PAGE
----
My New Book!

My New Book!
My New Book!

Saturday, May 19, 2012

May 19-20, 2012: NEASA Colloquium Highlights, Part Six

[On Saturday, May 12th, I had the honor to run the second annual New England ASA Spring Colloquium. We met in Salem, first at The House of the Seven Gables and then out and about in the historic district, and talked about historic sites, public history and memory, place and identity, and much more. In this week’s series I’ll be briefly highlighting each of our six featured speakers and a bit on his or her interesting and inspiring talk and ideas. Your feedback and ideas are welcome too!]
Our sixth speaker, Ginger Myhaver, transitioned us into the Colloquium’s afternoon—and can similarly help me transition into a question for you all!
Ginger’s talk, in which she presented some of her responses to and ideas about the Salem Maritime National Historic Site’s Derby Wharf project, nicely culminated the morning’s conversations and focal points, but also helped us move into our afternoon walk-and-talk, which focused on a great conversation with the NHS’s Park Historian Emily Murphy about the site, the wharf, and the complex questions of representing and interpreting our shared past. Those questions and challenges make it particularly important for all interested American Studiers to respond to sites like Salem Maritime, and we certainly did so on Saturday.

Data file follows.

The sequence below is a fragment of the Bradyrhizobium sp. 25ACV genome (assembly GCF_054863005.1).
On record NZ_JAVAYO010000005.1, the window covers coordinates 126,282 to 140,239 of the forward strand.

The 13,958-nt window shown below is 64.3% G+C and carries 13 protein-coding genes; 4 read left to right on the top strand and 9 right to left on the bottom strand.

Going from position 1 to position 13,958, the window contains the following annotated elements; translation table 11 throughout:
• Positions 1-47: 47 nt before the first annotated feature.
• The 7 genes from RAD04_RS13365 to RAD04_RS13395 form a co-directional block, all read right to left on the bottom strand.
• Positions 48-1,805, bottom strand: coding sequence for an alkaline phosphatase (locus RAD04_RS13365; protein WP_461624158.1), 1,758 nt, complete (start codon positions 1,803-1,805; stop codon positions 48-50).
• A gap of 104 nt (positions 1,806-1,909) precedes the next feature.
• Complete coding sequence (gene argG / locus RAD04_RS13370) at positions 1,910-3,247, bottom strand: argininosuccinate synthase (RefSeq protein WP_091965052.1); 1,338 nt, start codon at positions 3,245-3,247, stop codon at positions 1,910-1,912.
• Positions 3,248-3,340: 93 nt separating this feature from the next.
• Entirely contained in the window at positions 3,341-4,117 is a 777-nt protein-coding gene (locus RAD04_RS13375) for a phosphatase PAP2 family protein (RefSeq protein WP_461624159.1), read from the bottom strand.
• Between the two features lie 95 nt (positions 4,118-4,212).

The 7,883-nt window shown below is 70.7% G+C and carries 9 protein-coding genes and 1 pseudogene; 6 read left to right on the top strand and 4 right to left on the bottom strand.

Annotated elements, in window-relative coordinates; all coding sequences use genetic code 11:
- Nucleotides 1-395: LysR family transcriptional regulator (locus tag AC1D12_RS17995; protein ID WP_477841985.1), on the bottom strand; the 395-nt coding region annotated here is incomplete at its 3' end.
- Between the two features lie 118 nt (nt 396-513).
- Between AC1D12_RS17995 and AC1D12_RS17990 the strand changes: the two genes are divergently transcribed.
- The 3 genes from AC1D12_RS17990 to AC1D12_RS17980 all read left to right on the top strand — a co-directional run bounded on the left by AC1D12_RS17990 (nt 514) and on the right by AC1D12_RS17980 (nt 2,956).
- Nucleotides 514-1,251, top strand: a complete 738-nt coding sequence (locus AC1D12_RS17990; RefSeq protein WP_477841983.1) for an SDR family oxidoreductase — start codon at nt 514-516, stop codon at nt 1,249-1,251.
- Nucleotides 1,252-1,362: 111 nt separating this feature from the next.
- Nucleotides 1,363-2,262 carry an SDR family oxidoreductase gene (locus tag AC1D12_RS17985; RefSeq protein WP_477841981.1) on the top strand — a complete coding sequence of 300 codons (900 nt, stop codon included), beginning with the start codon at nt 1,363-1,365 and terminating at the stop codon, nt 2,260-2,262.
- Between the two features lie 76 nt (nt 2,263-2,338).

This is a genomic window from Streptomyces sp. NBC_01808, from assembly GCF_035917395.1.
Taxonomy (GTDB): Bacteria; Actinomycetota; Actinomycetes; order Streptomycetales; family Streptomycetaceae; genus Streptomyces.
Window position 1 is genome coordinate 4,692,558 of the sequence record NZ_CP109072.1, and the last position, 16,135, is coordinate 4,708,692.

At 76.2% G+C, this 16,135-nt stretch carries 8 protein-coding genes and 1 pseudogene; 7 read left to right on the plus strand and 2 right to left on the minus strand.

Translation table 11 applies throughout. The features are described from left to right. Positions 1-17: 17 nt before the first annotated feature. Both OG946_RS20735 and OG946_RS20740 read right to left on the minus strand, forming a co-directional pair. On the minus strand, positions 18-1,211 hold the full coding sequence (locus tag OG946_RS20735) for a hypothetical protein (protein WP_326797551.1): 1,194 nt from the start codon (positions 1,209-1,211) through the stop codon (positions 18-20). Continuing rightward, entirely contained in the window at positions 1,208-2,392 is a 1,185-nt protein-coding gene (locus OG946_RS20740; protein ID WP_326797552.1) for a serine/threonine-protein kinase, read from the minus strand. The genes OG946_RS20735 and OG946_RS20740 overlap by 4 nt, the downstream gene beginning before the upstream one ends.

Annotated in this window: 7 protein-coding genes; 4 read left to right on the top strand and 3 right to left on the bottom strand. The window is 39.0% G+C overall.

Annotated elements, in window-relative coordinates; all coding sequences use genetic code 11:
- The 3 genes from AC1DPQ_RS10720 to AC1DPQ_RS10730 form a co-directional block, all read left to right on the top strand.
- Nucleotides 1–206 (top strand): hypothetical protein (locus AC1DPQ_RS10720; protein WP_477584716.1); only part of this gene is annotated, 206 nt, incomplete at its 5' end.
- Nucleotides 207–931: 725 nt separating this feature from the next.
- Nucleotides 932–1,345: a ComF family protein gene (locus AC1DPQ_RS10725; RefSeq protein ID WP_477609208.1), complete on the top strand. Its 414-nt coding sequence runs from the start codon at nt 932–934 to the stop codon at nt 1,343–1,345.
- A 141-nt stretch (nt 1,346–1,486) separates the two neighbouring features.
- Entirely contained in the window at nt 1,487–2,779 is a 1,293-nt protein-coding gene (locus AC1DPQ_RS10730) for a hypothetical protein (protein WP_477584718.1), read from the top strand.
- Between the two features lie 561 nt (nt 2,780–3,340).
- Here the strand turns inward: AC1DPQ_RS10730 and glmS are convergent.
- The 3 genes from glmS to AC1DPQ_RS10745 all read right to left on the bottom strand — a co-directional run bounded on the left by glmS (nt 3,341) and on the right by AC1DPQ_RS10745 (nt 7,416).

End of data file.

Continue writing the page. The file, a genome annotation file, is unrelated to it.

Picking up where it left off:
Which leads me to a question for you, American Studiers: what’s an example of a historic site, a public site, a cultural site, an institution or museum, or the like, that does it right, that engages with our shared histories or stories or narratives or ideas in ways that work for you? And/or, what’s an example of one that comes up short in any of those ways? Let’s keep these conversations going here, if you’d be so kind!
Thanks, next series this coming week,
PS. You know what to do!
5/19 Memory day nominees: A tie between two interconnected, complex, and inspiring Civil Rights leaders, writers, and revolutionaries, Malcolm X and Yuri Kochiyama              
5/20 Memory Day nominee: Dolley Madison, for her courageous symbolic acts during the War of 1812 (a moment from the trajectory of the US could have gone very differently to be sure) and her generally impressive contributions to our poltical and social culture.

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